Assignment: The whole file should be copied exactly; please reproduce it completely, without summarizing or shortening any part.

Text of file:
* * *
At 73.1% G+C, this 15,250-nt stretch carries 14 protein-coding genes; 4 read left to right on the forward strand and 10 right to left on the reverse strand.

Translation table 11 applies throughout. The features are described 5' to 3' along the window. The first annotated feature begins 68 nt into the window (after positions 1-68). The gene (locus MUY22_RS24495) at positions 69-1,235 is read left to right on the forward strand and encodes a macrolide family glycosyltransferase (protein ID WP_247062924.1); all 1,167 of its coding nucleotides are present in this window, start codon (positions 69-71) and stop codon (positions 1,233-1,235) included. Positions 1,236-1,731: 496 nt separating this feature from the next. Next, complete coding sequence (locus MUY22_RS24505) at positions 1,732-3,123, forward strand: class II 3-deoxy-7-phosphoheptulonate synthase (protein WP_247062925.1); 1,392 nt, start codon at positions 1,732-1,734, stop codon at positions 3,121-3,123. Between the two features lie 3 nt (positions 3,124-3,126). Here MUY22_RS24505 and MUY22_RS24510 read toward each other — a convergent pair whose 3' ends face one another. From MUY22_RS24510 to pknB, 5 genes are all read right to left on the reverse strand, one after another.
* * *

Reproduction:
At 73.1% G+C, this 15,250-nt stretch carries 14 protein-coding genes; 4 read left to right on the forward strand and 10 right to left on the reverse strand.

Translation table 11 applies throughout. The features are described 5' to 3' along the window. The first annotated feature begins 68 nt into the window (after positions 1-68). The gene (locus MUY22_RS24495) at positions 69-1,235 is read left to right on the forward strand and encodes a macrolide family glycosyltransferase (protein ID WP_247062924.1); all 1,167 of its coding nucleotides are present in this window, start codon (positions 69-71) and stop codon (positions 1,233-1,235) included. Positions 1,236-1,731: 496 nt separating this feature from the next. Next, complete coding sequence (locus MUY22_RS24505) at positions 1,732-3,123, forward strand: class II 3-deoxy-7-phosphoheptulonate synthase (protein WP_247062925.1); 1,392 nt, start codon at positions 1,732-1,734, stop codon at positions 3,121-3,123. Between the two features lie 3 nt (positions 3,124-3,126). Here MUY22_RS24505 and MUY22_RS24510 read toward each other — a convergent pair whose 3' ends face one another. From MUY22_RS24510 to pknB, 5 genes are all read right to left on the reverse strand, one after another.